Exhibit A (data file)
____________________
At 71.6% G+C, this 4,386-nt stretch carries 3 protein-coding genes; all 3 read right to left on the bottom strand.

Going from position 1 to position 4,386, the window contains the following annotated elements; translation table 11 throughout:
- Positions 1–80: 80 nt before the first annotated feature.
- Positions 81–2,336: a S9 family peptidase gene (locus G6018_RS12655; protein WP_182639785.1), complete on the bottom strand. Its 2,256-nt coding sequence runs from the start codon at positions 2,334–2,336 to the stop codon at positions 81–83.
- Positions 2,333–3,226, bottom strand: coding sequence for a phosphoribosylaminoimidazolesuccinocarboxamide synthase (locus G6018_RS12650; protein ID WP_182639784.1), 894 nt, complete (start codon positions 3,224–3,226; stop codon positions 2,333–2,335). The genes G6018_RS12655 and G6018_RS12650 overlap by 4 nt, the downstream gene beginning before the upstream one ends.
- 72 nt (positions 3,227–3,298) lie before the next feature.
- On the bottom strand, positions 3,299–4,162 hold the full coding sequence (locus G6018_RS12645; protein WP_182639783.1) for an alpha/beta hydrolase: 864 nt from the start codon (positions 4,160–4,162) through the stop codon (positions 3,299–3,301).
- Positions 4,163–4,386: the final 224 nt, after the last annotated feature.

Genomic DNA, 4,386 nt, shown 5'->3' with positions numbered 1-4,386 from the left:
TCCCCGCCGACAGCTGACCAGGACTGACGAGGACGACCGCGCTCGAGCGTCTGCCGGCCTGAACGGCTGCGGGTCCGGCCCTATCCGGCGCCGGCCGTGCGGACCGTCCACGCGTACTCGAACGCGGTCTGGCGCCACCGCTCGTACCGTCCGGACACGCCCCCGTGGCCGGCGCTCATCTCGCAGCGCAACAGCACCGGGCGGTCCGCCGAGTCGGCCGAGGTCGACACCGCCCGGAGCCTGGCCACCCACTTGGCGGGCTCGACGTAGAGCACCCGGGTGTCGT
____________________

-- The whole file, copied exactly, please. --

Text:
At 71.6% G+C, this 4,386-nt stretch carries 3 protein-coding genes; all 3 read right to left on the bottom strand.

Going from position 1 to position 4,386, the window contains the following annotated elements; translation table 11 throughout:
- Positions 1–80: 80 nt before the first annotated feature.
- Positions 81–2,336: a S9 family peptidase gene (locus G6018_RS12655; protein WP_182639785.1), complete on the bottom strand. Its 2,256-nt coding sequence runs from the start codon at positions 2,334–2,336 to the stop codon at positions 81–83.
- Positions 2,333–3,226, bottom strand: coding sequence for a phosphoribosylaminoimidazolesuccinocarboxamide synthase (locus G6018_RS12650; protein ID WP_182639784.1), 894 nt, complete (start codon positions 3,224–3,226; stop codon positions 2,333–2,335). The genes G6018_RS12655 and G6018_RS12650 overlap by 4 nt, the downstream gene beginning before the upstream one ends.
- 72 nt (positions 3,227–3,298) lie before the next feature.
- On the bottom strand, positions 3,299–4,162 hold the full coding sequence (locus G6018_RS12645; protein WP_182639783.1) for an alpha/beta hydrolase: 864 nt from the start codon (positions 4,160–4,162) through the stop codon (positions 3,299–3,301).
- Positions 4,163–4,386: the final 224 nt, after the last annotated feature.

Genomic DNA, 4,386 nt, shown 5'->3' with positions numbered 1-4,386 from the left:
TCCCCGCCGACAGCTGACCAGGACTGACGAGGACGACCGCGCTCGAGCGTCTGCCGGCCTGAACGGCTGCGGGTCCGGCCCTATCCGGCGCCGGCCGTGCGGACCGTCCACGCGTACTCGAACGCGGTCTGGCGCCACCGCTCGTACCGTCCGGACACGCCCCCGTGGCCGGCGCTCATCTCGCAGCGCAACAGCACCGGGCGGTCCGCCGAGTCGGCCGAGGTCGACACCGCCCGGAGCCTGGCCACCCACTTGGCGGGCTCGACGTAGAGCACCCGGGTGTCGT